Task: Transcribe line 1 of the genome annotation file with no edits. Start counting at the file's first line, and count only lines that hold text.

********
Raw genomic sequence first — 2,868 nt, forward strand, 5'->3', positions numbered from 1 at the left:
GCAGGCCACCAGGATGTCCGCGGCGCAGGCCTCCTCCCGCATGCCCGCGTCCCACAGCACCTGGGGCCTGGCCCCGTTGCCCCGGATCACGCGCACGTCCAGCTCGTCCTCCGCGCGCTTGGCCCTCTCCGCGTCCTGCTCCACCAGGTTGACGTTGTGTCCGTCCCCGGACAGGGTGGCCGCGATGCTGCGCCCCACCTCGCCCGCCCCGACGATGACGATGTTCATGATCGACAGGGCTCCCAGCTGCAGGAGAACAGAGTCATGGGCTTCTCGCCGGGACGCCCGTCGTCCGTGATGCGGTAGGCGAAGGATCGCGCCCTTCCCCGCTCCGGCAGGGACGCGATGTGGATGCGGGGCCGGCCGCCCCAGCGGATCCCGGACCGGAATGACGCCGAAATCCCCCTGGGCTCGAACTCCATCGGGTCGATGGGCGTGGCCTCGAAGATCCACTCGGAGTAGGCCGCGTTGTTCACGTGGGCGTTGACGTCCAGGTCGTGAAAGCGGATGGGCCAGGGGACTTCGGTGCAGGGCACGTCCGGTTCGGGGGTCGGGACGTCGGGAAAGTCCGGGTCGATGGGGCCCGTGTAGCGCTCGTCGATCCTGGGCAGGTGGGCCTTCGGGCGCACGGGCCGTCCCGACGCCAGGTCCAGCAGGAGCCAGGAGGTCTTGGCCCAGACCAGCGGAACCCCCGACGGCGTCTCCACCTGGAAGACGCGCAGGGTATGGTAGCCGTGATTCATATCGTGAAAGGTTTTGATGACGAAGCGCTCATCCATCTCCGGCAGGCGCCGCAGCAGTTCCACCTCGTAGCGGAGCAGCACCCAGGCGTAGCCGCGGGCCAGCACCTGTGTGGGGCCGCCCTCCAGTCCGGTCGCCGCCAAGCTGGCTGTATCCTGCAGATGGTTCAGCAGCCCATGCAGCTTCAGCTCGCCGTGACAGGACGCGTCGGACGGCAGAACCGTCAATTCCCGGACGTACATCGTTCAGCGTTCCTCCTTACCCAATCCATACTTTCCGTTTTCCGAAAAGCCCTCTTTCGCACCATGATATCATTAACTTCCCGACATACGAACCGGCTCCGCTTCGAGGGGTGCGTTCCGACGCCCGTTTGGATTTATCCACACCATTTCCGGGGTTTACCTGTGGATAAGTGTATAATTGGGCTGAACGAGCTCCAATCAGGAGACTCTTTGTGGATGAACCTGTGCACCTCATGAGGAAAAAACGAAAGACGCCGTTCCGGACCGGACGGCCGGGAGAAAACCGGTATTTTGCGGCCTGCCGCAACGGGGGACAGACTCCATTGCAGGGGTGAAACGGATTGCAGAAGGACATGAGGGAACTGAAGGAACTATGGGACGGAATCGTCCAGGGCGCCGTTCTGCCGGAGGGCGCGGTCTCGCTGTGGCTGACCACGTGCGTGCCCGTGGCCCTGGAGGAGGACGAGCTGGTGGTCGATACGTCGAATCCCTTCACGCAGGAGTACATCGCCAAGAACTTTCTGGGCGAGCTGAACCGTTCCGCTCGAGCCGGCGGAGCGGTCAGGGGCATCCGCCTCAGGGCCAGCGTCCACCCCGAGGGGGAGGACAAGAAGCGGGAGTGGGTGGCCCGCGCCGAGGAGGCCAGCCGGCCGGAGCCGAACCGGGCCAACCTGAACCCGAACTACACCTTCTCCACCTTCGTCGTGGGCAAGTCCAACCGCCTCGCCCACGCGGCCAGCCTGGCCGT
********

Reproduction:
Raw genomic sequence first — 2,868 nt, forward strand, 5'->3', positions numbered from 1 at the left: